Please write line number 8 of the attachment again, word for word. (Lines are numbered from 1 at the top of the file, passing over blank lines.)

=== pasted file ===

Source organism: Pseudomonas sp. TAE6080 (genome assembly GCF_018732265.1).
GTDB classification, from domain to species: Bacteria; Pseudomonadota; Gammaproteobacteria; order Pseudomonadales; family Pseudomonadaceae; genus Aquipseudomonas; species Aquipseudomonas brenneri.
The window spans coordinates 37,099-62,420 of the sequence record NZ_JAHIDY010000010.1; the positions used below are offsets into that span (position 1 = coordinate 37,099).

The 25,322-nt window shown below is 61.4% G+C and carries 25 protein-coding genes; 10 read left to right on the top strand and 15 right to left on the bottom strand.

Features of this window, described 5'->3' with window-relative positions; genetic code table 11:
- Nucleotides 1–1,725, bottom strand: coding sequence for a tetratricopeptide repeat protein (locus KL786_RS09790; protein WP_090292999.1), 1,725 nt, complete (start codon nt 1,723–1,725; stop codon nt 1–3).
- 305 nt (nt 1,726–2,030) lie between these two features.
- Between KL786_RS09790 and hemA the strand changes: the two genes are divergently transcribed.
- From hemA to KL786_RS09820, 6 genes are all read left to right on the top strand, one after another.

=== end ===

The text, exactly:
- Between KL786_RS09790 and hemA the strand changes: the two genes are divergently transcribed.